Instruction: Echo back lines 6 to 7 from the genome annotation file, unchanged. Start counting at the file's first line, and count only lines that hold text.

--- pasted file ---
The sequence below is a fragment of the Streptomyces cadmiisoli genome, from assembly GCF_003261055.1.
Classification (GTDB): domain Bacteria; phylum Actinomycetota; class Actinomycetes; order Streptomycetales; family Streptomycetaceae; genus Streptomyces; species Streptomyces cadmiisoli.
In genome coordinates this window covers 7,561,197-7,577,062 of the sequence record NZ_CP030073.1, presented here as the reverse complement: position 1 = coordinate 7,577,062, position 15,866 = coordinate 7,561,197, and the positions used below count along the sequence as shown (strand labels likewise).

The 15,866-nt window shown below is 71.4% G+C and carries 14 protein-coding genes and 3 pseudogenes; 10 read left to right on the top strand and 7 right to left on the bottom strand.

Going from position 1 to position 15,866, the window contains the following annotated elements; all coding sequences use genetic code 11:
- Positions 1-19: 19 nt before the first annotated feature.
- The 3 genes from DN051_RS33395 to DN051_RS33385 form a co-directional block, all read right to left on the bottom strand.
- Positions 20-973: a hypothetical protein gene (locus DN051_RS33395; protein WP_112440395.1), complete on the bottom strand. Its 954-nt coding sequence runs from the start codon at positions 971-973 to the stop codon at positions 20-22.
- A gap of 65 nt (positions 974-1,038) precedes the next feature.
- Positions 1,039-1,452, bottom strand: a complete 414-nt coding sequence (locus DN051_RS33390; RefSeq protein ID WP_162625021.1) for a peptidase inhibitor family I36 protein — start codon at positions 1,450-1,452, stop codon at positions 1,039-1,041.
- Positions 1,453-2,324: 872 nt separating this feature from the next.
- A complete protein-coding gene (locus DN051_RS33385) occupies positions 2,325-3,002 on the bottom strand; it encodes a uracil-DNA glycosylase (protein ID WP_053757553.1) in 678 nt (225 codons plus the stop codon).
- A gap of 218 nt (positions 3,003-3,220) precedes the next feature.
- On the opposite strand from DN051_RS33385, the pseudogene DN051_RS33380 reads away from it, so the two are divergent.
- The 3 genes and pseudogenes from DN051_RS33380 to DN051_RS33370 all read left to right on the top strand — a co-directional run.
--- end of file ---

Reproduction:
- Positions 1-19: 19 nt before the first annotated feature.
- The 3 genes from DN051_RS33395 to DN051_RS33385 form a co-directional block, all read right to left on the bottom strand.